FTC cases affirm commitment to Privacy Shield

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The EU-U.S. Privacy Shield Framework has been in place for more than a year and the Swiss-U.S. Privacy Shield went into effect in April 2017. Self-certification programs like Privacy Shield offer benefits to business and protections for consumers. The FTC enforces the promises companies make when they join the frameworks, as well as false claims of participation. In three separate law enforcement actions, the FTC has alleged that companies made false claims about Privacy Shield participation. But the cases add two new dimensions that should be of interest to your business.

Privacy Shield offers companies on both sides of the Atlantic a mechanism for complying with the EU’s data protection requirements when transferring personal data from the EU to the United States. To participate, a company must self-certify to the U.S. Department of Commerce that it complies with the Privacy Shield Principles and related requirements. (The requirements for the Swiss-U.S. framework are largely the same.) The Department of Commerce maintains a site where it lists the companies that have current self-certifications.

According to the FTC complaint, Decusoft, LLC, a New Jersey-based company that develops software for use in HR applications, falsely stated in its privacy policy that it “participates in and has certified its compliance with the EU-U.S. Privacy Shield Framework and the Swiss-U.S. Privacy Shield Framework.” The FTC’s action against California printing company Tru Communication, Inc. – customers may know them as TCPrinting.net – alleges that the business said in its privacy policy that it “will remain compliant and current with Privacy Shield at all times,” when that wasn’t the case. The complaint against Md7, LLC, a California company that assists members of the wireless industry with real estate matters, charges that Md7’s privacy policy falsely stated that it “complies with the US-EU Privacy Shield Framework.”

The FTC has brought dozens of actions challenging misrepresentations about participation in privacy or security frameworks. What’s different this time around?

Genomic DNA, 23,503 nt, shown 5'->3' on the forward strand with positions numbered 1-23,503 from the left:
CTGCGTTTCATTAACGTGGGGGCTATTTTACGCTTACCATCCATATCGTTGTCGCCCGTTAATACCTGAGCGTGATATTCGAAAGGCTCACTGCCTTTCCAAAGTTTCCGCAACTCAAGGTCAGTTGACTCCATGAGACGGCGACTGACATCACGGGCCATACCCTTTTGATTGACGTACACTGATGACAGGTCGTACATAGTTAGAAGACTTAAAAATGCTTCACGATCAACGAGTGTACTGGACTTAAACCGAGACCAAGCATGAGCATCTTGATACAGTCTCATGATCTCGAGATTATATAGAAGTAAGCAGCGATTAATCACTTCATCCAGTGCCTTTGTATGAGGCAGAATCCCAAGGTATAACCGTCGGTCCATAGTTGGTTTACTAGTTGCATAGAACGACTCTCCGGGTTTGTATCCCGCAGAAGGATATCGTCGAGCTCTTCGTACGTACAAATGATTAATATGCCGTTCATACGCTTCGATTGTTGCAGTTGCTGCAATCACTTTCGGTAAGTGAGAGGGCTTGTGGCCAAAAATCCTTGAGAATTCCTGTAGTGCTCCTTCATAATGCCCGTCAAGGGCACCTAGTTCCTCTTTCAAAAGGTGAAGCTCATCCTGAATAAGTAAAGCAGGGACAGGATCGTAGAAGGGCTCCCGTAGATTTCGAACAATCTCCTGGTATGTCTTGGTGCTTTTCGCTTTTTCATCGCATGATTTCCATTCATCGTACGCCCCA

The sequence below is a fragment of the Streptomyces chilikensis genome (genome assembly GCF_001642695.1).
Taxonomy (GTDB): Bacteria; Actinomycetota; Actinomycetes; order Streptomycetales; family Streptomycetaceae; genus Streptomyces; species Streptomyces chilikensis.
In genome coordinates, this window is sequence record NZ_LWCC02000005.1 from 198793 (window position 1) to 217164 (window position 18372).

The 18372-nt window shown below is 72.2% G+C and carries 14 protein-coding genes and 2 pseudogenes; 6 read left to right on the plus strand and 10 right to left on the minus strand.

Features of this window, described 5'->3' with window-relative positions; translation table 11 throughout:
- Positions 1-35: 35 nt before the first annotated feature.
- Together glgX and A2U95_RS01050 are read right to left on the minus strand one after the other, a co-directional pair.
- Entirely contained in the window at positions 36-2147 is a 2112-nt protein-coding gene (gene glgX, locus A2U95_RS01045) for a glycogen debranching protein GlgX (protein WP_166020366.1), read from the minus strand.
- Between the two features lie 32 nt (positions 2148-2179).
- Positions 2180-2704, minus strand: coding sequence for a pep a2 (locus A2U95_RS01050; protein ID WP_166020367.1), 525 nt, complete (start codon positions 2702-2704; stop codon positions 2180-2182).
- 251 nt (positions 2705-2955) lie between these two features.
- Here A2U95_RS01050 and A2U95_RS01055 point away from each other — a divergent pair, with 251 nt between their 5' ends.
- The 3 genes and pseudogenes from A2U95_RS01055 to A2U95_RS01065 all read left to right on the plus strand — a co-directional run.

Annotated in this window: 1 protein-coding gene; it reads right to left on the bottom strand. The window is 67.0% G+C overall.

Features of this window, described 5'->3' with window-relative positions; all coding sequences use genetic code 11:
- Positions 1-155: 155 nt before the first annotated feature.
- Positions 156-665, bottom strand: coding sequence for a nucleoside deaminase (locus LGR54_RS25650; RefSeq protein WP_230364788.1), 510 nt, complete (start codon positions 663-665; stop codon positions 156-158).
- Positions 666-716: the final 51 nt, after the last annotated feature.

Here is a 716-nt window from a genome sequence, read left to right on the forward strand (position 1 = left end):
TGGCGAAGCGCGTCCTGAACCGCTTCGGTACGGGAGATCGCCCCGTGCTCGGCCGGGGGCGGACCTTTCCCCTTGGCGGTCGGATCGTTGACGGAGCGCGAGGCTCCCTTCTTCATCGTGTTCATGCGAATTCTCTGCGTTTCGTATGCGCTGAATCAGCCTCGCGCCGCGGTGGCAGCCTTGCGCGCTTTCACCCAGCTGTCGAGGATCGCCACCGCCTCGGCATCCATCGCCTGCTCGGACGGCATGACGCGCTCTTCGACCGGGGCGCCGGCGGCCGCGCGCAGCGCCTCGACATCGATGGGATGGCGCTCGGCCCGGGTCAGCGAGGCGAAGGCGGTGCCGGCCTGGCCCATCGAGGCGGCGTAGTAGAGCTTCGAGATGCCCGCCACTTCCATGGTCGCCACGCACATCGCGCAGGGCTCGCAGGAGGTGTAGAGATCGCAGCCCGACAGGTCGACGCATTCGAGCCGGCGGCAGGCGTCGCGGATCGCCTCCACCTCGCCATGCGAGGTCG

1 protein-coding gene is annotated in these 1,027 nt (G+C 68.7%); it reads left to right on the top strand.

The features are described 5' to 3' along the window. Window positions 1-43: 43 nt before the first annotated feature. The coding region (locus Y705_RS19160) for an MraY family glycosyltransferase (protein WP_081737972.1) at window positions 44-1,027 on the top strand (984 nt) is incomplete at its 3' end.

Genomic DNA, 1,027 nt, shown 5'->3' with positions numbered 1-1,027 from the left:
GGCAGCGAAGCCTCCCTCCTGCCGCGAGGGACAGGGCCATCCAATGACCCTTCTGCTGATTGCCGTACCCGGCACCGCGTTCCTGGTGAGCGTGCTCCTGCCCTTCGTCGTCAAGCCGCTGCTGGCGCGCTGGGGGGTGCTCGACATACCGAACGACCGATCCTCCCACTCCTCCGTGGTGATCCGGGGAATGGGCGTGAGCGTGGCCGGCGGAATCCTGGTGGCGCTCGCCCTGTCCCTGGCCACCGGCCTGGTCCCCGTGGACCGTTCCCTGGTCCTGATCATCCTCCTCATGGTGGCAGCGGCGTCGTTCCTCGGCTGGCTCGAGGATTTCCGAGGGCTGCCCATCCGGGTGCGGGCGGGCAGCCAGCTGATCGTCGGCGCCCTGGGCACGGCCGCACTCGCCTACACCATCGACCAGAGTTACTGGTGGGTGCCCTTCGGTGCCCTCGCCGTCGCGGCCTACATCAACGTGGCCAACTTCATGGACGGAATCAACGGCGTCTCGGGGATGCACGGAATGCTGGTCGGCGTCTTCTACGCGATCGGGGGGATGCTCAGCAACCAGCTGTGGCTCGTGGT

First, although the FTC had taken action against false claims about participation in the U.S.-EU Safe Harbor Framework, these are the first cases addressing the new EU-U.S. Privacy Shield Framework introduced on July 12, 2016.

Second, earlier FTC actions challenged false framework participation claims by companies that either had never participated or had participated at one time, failed to comply with the annual self-certification requirement, and still said they participated. In the just-announced cases, however, the FTC alleges that the companies started the application for the EU-U.S. Privacy Shield, didn’t complete the necessary steps, and yet falsely claimed to be participants. (The Decusoft complaint charges similar conduct with regard to the Swiss-U.S. framework, too.)

The orders in the three proposed settlements prohibit misrepresentations about compliance with any privacy or security program sponsored by a government or a self-regulatory or standard-setting group. The FTC is accepting public comments about the settlements until October 10, 2017.

What can other companies learn from these cases?

The FTC remains committed to challenging false promises about Privacy Shield participation.  Frameworks like Privacy Shield help American businesses remain competitive while protecting consumers’ data, but only if companies take their certification responsibilities seriously. The programs are voluntary, but like any other express or implied representation a company makes, claims about participation have to be truthful.

Avoid a framework false start.  If you apply to participate in Privacy Shield, follow through. If you apply but then decide not to participate, don’t tout your compliance in your privacy policy or elsewhere on your website. Furthermore, if the Department of Commerce contacts your company about a deficient or incomplete application, it’s wise to heed the warning by completing the self-certification process in a timely manner or by removing any false statement regarding participation in the Privacy Shield Framework.



I doubt these cases are going impress the EU Data Protection Supervisor Giovanni Buttarelli or Chairman Moraes . The Congress just got rid of the FCC rule prohibiting collections. These cases concern controllers. The EU is worried about data subjects. Is there anything being done about their other concerns like the bulk collection of data or automated decision making? If the Privacy Shield make it past the annual review in the next few weeks, it is doubtful that it will survive the GDPR effective date next May. It was only meant as a reaction to Schrems, not as a response to the GDPR. The FTC does some great work. They shouldn't waste their time on this temporary fudge..

When a person's privacy is violated and their whole life is turned upside down, the people responsible should have to pay for every bit of turmoil caused, especially when it comes to the individuals knowing what they are doing and doing it for self gratification.

This is a shame that individuals have to get into others business , furthermore when a case such as this multitude happens and there are injured parties then by all means make examples out of them for the next ones!

i has been eonber the day after mothers day my phone been hack my cards been empty and im a single mother with 2 kids trying to start a cleaning business . i wish I knew who
this was . but I will give more detail in report

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